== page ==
- The Washington Times - Tuesday, December 31, 2013

The “individual mandate” requiring Americans to have health insurance, a giant political issue for most of President Obama’s tenure, finally takes effect Wednesday with hardly a passing notice — though the law’s contraception rules drew renewed scrutiny from a Supreme Court justice late Tuesday.

A series of delays and exemptions by the White House have watered down and pushed back key deadlines for the individual mandate. Despite its heavy campaigning for enrollment, the administration has been reluctant to brandish the threat of penalties under the Affordable Care Act for those who don’t comply.

“You have not heard them say that at all,” said Dan Mendelson, CEO of Avalere Health, a Washington-based consultancy.

PHOTOS: Top 10 handguns in the U.S.

Obamacare’s authors included the annual penalty to ensure enough healthy Americans enter the market and pay premiums to offset the costs incurred by those with pre-existing conditions who no longer can be denied insurance coverage.

The mandate was the most contentious part of the law for several years and became a major issue in the 2012 Republican presidential primary campaigns.

Also in 2012, the Supreme Court ruled that the mandate was a tax and therefore constitutional.

PHOTOS: So long 2013, and to the famous faces we said goodbye to in the past year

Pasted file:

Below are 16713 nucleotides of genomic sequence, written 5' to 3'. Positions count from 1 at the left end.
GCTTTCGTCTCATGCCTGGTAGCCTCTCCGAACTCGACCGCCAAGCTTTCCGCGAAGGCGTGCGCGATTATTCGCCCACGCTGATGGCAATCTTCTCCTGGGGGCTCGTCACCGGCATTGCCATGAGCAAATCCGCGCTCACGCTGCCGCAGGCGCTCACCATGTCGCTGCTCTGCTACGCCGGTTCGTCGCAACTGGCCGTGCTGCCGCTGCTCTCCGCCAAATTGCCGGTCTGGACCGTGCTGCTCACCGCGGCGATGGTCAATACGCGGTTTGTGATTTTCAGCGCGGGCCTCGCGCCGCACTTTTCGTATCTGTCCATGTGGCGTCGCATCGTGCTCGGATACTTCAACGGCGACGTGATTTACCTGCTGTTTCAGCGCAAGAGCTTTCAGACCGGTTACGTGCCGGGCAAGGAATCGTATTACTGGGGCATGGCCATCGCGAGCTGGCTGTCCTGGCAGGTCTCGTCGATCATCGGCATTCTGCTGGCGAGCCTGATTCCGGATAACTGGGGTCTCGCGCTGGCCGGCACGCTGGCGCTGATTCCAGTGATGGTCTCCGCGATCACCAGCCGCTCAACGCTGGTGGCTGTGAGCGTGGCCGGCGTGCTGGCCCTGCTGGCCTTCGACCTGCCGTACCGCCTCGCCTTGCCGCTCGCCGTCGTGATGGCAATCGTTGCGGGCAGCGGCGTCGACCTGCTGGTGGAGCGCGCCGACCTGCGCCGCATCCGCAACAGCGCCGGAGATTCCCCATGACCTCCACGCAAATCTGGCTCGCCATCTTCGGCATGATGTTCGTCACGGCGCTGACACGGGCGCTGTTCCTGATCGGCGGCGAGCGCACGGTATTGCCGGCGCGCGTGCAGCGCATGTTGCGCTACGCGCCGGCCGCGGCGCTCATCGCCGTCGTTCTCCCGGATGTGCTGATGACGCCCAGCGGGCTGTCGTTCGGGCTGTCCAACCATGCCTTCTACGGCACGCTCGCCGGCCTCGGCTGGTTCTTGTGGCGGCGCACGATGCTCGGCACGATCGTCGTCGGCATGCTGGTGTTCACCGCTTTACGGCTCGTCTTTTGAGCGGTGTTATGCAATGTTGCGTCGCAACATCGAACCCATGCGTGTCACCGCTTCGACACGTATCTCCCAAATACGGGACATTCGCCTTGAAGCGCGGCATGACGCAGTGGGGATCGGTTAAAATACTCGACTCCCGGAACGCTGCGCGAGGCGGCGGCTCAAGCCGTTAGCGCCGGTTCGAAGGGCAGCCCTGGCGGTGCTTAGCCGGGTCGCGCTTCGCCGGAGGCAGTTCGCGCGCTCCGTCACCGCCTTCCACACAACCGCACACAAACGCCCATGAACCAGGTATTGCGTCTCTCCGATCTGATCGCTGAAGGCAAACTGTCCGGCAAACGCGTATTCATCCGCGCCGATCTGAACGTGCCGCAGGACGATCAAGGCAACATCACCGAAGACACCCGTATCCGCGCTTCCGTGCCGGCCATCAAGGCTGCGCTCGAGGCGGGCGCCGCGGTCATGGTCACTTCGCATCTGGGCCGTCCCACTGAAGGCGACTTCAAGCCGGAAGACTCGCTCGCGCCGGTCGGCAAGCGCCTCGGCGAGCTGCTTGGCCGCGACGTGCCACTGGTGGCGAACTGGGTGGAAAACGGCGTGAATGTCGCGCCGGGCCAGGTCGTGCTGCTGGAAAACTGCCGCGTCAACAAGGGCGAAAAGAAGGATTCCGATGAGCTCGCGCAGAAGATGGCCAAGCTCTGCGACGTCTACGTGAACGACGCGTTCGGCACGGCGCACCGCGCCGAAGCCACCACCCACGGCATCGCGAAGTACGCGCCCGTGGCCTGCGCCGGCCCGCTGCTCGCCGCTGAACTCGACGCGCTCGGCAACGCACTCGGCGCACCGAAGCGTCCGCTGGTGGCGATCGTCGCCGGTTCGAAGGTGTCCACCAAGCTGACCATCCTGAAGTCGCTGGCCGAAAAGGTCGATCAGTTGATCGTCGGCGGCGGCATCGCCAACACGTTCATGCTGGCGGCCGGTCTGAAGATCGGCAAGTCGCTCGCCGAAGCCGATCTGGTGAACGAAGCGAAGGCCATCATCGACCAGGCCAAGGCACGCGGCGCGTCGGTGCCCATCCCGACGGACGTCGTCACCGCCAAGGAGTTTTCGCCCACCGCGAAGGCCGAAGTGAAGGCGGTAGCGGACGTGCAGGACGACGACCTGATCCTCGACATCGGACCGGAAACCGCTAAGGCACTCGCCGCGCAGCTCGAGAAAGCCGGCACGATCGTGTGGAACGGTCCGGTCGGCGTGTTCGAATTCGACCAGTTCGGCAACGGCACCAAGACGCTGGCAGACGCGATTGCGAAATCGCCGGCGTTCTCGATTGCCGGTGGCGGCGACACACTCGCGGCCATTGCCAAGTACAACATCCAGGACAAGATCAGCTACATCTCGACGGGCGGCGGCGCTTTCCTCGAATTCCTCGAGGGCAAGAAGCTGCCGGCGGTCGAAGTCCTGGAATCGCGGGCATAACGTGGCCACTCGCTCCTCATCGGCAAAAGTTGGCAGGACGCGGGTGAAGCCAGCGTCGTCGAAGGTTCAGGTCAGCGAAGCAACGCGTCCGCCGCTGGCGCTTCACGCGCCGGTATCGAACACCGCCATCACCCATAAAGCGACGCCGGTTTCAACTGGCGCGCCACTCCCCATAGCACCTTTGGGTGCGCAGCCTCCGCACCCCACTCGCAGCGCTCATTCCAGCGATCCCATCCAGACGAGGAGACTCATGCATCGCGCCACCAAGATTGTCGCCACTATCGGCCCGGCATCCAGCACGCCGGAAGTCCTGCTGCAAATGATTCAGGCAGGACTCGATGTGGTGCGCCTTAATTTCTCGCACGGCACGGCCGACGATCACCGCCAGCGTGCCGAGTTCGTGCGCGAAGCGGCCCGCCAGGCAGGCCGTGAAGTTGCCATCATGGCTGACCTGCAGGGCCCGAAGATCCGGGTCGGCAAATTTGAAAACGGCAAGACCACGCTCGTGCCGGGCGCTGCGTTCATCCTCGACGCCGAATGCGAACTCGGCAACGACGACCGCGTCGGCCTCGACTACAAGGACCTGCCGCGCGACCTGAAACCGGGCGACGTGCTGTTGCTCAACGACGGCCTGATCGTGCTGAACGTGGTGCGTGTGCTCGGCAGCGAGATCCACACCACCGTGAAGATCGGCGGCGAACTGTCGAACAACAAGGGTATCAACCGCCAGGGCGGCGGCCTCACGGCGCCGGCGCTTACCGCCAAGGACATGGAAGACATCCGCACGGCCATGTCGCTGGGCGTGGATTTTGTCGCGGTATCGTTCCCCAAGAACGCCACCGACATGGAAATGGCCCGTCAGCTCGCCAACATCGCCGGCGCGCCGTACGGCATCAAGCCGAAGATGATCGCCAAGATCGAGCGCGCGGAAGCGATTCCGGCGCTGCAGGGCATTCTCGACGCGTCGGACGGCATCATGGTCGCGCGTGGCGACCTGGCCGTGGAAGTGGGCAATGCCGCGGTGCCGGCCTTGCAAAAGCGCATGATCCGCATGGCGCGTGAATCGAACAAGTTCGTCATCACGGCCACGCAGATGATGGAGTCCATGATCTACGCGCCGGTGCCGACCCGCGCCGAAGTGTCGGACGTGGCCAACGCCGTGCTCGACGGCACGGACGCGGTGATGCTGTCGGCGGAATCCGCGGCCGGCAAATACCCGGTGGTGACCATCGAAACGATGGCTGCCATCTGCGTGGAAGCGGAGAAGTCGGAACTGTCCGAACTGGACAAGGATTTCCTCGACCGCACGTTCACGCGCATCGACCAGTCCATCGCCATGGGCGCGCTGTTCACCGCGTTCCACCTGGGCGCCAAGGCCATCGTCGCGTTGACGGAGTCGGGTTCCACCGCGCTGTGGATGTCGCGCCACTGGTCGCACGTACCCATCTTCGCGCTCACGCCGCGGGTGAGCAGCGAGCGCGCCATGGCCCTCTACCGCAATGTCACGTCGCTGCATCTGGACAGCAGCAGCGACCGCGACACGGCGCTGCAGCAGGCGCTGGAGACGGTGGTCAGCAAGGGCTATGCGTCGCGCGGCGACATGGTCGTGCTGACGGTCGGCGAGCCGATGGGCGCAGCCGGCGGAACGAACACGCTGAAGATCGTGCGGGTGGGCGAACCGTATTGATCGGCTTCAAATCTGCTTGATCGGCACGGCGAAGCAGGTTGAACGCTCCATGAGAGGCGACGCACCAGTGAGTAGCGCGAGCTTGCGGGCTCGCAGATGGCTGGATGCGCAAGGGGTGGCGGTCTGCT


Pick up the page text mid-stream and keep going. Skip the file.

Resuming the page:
Now, the nuts-and-bolts decisions about coverage have overtaken the philosophical conversations — at least for those rushing to sign up.

When applicants flooded the D.C. health care exchange ahead of New Year’s Day, no one said they were signing up to be in compliance with the mandate.

“I’ve never heard that, actually,” said Mila Kofman, executive director of D.C. Health Link.

Don’t expect that to last.

As the three-month grace period begins, officials said, they will make consumers aware of the legal obligation to have health care coverage.

“We will be putting a bit more emphasis on the penalty in our messaging during the next three months, to make sure people are fully aware of it,” said Gwenda Bond, a spokeswoman for Kentucky’s state-run exchange, known as Kynect.

“That said, we have expected all along that it will take a few years for people to understand the ACA’s impact, including the mandate, and to get the uninsured population insured,” she said.

Delaying the pain

A major reason for giving little attention to the mandate this week is that the administration has imposed so many delays and exemptions as it struggles to implement the law.

Story Continues →